Knowing that the CVS has been evaluated in only an unrepresentative 15% of countries, no general conclusions can be drawn yet. Interestingly, however, some LMICs are very high-ranking, whereas some rich countries are at the low end of the list. This can be explained by the managerial support that the LMICs receive from WHO, PAHO, UNICEF and GAVI The Vaccine Alliance, all excellent managers who monitor success closely. The first impression is that a “lack of evaluation” appears to be a major issue in many resource-rich countries, as there is frequently little/no valid data on vaccine impact and vaccine uptake.

The authors of the CVS refrained  from simply asking government officials for additional information as this likely would have biased our results toward higher scores. It is then possible that for single countries  relevant information that would have resulted in a higher CVS was missed. On the other hand – as one country reviewer put it – “what governments write on paper may not always be what happens in real life”, and “higher than real” scores may have been achieved for some countries. Thus, the CVS is not perfect, but the goal is to identify structural gaps independently so that national authorities can take the action needed to successfully run genuine vaccination programs increasing the access to, and uptake of vaccines around the globe. Future research may correlate the CVS with “vaccination success” data. This, however, appears to be a difficult task, as e.g. vaccine uptake data are often not reliable (e.g. if based on individual vaccination certificates only if they are provided) or if measurement is accomplished too late (school entry data measured as proxy for completeness of infant vaccination).

The CVS working group will regularly update the CVS scorecard and welcomes any comments and particularly any further insights and information from individual experts and from institutions and government officials. For this purpose, an interactive platform has been created which allows room for discussion and the exchange of data, following the “plan, do, check, act” management method. The CVS working group appreciates the support from readers to evaluate one of the more than 150 countries without a CVS yet. For more information, please access:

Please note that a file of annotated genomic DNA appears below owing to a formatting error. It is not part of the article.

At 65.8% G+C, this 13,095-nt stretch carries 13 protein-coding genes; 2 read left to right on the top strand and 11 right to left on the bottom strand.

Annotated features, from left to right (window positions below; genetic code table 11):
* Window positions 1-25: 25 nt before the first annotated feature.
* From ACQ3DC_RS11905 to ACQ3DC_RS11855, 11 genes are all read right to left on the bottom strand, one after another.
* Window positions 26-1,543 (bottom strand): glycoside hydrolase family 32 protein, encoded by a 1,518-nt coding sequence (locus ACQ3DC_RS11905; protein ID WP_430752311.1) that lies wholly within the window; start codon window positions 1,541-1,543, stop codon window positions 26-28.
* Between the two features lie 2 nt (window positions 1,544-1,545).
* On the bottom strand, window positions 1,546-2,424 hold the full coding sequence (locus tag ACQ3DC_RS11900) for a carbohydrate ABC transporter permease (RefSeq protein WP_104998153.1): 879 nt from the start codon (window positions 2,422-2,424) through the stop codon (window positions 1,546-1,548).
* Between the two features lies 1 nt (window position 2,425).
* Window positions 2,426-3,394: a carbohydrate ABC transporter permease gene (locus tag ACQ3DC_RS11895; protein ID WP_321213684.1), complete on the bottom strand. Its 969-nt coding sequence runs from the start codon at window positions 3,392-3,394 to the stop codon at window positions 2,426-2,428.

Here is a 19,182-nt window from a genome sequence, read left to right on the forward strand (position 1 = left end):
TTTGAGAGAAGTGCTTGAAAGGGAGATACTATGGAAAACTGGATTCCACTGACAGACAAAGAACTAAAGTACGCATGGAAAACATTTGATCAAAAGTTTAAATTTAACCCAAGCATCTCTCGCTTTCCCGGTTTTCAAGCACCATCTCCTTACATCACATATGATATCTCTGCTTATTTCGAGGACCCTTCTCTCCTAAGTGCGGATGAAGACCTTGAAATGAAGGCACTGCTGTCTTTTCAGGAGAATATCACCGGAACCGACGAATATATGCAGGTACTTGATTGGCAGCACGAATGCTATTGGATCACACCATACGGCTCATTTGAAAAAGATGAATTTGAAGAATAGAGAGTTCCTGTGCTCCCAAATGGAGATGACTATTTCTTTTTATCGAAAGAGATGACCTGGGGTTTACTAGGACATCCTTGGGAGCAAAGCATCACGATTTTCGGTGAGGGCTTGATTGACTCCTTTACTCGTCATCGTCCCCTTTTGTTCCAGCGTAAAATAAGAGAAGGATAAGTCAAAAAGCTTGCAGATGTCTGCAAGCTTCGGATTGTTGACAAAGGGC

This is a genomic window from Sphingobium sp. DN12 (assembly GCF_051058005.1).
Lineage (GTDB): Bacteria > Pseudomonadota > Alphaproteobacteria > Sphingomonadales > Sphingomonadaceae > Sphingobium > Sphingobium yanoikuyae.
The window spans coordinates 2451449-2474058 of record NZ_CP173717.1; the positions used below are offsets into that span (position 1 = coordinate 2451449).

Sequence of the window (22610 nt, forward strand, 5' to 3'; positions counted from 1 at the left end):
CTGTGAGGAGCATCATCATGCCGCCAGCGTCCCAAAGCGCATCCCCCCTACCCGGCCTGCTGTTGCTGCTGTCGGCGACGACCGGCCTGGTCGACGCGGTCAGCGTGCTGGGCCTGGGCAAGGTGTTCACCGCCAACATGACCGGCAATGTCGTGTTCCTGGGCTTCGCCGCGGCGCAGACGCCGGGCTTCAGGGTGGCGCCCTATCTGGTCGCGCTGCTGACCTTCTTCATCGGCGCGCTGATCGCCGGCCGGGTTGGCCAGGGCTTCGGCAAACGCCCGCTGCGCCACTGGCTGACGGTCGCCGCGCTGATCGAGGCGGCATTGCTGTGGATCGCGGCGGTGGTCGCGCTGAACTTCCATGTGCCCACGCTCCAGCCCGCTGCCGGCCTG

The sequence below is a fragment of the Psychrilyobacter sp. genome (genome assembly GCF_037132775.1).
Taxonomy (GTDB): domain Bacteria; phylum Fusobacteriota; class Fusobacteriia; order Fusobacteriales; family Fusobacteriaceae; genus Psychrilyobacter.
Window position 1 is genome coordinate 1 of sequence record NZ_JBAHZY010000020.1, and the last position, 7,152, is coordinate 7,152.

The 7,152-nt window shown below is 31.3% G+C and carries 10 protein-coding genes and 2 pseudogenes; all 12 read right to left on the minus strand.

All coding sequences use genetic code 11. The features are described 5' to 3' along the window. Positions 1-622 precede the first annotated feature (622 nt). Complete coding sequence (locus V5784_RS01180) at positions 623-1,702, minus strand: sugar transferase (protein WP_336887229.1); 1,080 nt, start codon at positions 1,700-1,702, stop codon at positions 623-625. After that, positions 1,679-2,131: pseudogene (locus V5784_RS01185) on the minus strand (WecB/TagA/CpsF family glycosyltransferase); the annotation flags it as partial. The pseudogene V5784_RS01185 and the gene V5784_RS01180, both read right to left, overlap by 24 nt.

Note: Countries included to date are:  Australia, Austria, Bangladesh, Belarus, Belgium, Brazil, Cameroon, Canada, Colombia, Democratic Republic of Congo, Denmark, Finland, France, Germany, Hungary, India, Indonesia, Iran, Italy, Kenya, Kazakhstan, Lithuania, Malawi, Mexico, Nepal, The Netherlands, Norway, The Philippines, Poland, Portugal, Romania, Slovenia, Republic of South Korea, Spain, Sweden, Switzerland, Syria, Uganda, United Kingdom, Ukraine, USA. The CVS working group is looking for experts from countries not included above.

* Daphne Holt is Chair of the Coalition for Life Course Immunisation (CLCI)

** Members of the 2022 CVS working group (Affiliations see original article []):  Schmitt HJ, Saidu Y, Hrynkevych K, Adam AM, Ankunda C, Barro C, Costa B, Chacon-Cruz E,  Cobanoglu Ö, Gutiérrez-Melo N, Kawalazira RC, Khatiwada M, Mahmood S, Mukumbayi PM, Müschenborn-Koglin S, Naidu A, Nikdel M, Ribeiro-Moraes J, Saha S, Salloum M, Sanicas MJ, Stoma I, Tan JVG, and Sanicas M.

1) Are there any vaccination goals and targets?

  1. There are goals for future vaccine needs (e.g., over the next 3, 5 or 10 years).
  2. There is ≥1 specific, officially published and well-known national vaccination target to be reached by a specific date (e.g., measles elimination by end 2025).

2) Is there a national vaccination plan?

  1. There is one (and only one) plan published by a WHO-type NITAG.
  2. Pipeline vaccines are continuously reviewed pre-licensure by NITAG.

3) Is there appropriate implementation of the NITAG plan?

  1. There are clearly defined responsibilities and accountabilities for implementation of the NITAG plan with action in case of failure.
  2. The NITAG plan is regularly supported by government-funded national information campaigns.

4) Is there a scientifically valid evaluation of implementation success?

  1. There are up to date (≤ every 2 years) validated studies on vaccine-uptake, completion and compliance at age 2 years, before school entry, for adolescents and for those ≥65 years (some countries: ≥60 years).
  2. There is scientifically sound and timely (≤2 years) burden-of-disease data by age group on all vaccine-preventable diseases including relevant pipeline vaccines.
Table 1. The Country Vaccination Score, CVS: Method for assessing a country´s structural s ability to successfully deliver vaccination services.